The South Asia Channel

Why Pakistan’s D Chowk Is No Tahrir Square

Large anti-government protests in Islamabad have entered their second month. The protests have converged around D Chowk, a large public square in Islamabad’s government district, located in close proximity to the president and prime minister’s house, the Parliament, and the Supreme Court. The protestors remain divided in two camps: one led by cricketer-turned-politician Imran Khan, ...

AAMIR QURESHI/AFP/Getty Images
AAMIR QURESHI/AFP/Getty Images

Large anti-government protests in Islamabad have entered their second month. The protests have converged around D Chowk, a large public square in Islamabad’s government district, located in close proximity to the president and prime minister’s house, the Parliament, and the Supreme Court. The protestors remain divided in two camps: one led by cricketer-turned-politician Imran Khan, and the other by the Canada-based Sufi cleric Tahir-ul-Qadri. Both leaders have likened their respective sit-ins in Islamabad’s D Chowk with Egypt’s Tahrir Square protests of January 2011, and promised the swift demise of Pakistani Prime Minister Nawaz Sharif’s regime. However, more than one month on, the departure of the Pakistani government seems increasingly improbable and it is clear that fundamental differences between the Egyptian and Pakistani protests make such comparisons akin to wishful thinking.

To be sure, there are major similarities. Pakistan’s current protests are driven by a general frustration with a system seen as a failure. Corruption, crony capitalism, unemployment, and a worsening social divide are just some of the deep-rooted grievances that have brought thousands to the streets since August, similar to the 2011 Egyptian protests with the rallying cry for freedom and social justice. As was the case with Egypt, in Pakistan, the powerful military emerges as the only potential mediator in the crisis. Despite a turbulent history of political intervention, both militaries remain the most respected and efficient institutions in their respective countries.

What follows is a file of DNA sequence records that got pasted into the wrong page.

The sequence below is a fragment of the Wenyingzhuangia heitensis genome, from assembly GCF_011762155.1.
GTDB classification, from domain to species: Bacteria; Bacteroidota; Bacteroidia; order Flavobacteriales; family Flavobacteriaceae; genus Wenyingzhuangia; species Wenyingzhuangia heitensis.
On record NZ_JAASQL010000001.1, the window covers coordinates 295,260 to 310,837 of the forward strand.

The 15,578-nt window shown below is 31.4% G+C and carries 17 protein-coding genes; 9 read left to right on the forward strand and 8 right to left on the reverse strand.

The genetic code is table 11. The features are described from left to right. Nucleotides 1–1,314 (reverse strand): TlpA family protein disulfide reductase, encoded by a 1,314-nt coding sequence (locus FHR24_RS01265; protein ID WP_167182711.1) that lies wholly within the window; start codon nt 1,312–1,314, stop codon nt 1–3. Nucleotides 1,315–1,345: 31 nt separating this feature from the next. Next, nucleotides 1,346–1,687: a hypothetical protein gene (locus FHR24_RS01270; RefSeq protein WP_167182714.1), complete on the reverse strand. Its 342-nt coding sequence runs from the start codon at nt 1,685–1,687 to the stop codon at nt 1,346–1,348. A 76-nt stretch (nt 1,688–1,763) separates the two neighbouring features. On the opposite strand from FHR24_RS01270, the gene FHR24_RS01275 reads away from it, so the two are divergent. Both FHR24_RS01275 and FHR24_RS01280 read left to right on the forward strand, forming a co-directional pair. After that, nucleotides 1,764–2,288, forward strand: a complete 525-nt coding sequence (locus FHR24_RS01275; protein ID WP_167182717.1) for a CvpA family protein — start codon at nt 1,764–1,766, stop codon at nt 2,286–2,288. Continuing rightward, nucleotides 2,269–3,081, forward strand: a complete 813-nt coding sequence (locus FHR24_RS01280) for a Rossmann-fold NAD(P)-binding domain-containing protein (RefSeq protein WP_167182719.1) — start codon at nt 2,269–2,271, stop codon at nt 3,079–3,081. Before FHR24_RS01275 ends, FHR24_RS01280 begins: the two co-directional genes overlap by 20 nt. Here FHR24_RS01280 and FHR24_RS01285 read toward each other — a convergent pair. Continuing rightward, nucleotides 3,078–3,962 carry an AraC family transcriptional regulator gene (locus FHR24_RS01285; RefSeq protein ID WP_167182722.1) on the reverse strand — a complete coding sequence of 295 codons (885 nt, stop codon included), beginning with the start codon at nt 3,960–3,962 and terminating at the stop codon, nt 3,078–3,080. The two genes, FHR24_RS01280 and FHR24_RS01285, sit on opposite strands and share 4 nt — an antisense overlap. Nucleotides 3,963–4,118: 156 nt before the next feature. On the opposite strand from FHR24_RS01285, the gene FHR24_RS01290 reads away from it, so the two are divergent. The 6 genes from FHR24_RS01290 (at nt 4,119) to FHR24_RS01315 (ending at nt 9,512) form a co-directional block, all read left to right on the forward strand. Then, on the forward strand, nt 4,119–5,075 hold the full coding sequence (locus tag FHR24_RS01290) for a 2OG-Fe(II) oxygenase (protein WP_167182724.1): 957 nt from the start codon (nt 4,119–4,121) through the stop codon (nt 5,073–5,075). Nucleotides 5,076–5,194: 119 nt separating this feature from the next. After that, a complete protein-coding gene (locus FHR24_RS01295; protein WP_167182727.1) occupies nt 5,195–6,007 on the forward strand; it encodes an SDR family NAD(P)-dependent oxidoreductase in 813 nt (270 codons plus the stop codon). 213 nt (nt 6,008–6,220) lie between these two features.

Yet, there are glaring differences. First, public support for the protests in Pakistan is not as widespread as it was in Egypt in 2011. Unlike Egypt, last year, Pakistan saw a historical transition of power from one elected civilian government to another. While the protestors condemn the elections as rigged and therefore void, a vast segment of the population believes that the electoral fraud can be investigated without dismantling the current administration. An opinion poll conducted by Gallup in late August found that 66 percent of Pakistanis believe Sharif should remain in office, and 61 percent believe that Parliament should not be dissolved. Even as most Pakistanis share the grievances and the calls for reform, a large swathe of society continues to support the government so that democracy can take root. By contrast, Egypt, in its independent history, had not witnessed any meaningful free elections and thus lacked a segment of society ideologically invested in keeping the government intact.